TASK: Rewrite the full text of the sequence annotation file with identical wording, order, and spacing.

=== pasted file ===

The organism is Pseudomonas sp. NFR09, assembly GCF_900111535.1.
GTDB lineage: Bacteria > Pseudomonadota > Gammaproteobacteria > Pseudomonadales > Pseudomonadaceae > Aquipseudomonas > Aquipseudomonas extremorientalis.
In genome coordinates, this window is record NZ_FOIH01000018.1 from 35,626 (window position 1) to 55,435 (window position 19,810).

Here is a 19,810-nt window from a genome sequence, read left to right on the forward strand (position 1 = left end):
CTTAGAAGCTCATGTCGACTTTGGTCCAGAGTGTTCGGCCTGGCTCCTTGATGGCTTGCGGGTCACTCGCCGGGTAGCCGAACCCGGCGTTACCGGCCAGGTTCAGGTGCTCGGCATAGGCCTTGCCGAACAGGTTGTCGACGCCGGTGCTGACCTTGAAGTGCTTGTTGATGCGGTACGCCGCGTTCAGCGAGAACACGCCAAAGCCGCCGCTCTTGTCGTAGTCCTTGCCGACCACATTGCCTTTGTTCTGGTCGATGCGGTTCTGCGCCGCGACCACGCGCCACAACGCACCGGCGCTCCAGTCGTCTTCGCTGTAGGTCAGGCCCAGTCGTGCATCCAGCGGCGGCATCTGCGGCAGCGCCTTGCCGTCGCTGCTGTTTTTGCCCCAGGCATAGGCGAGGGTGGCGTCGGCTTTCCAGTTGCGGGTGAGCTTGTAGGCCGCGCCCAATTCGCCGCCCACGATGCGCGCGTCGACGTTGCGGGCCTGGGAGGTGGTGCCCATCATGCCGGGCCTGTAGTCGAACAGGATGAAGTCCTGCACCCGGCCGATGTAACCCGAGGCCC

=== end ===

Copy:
The organism is Pseudomonas sp. NFR09, assembly GCF_900111535.1.
GTDB lineage: Bacteria > Pseudomonadota > Gammaproteobacteria > Pseudomonadales > Pseudomonadaceae > Aquipseudomonas > Aquipseudomonas extremorientalis.
In genome coordinates, this window is record NZ_FOIH01000018.1 from 35,626 (window position 1) to 55,435 (window position 19,810).

Here is a 19,810-nt window from a genome sequence, read left to right on the forward strand (position 1 = left end):
CTTAGAAGCTCATGTCGACTTTGGTCCAGAGTGTTCGGCCTGGCTCCTTGATGGCTTGCGGGTCACTCGCCGGGTAGCCGAACCCGGCGTTACCGGCCAGGTTCAGGTGCTCGGCATAGGCCTTGCCGAACAGGTTGTCGACGCCGGTGCTGACCTTGAAGTGCTTGTTGATGCGGTACGCCGCGTTCAGCGAGAACACGCCAAAGCCGCCGCTCTTGTCGTAGTCCTTGCCGACCACATTGCCTTTGTTCTGGTCGATGCGGTTCTGCGCCGCGACCACGCGCCACAACGCACCGGCGCTCCAGTCGTCTTCGCTGTAGGTCAGGCCCAGTCGTGCATCCAGCGGCGGCATCTGCGGCAGCGCCTTGCCGTCGCTGCTGTTTTTGCCCCAGGCATAGGCGAGGGTGGCGTCGGCTTTCCAGTTGCGGGTGAGCTTGTAGGCCGCGCCCAATTCGCCGCCCACGATGCGCGCGTCGACGTTGCGGGCCTGGGAGGTGGTGCCCATCATGCCGGGCCTGTAGTCGAACAGGATGAAGTCCTGCACCCGGCCGATGTAACCCGAGGCCC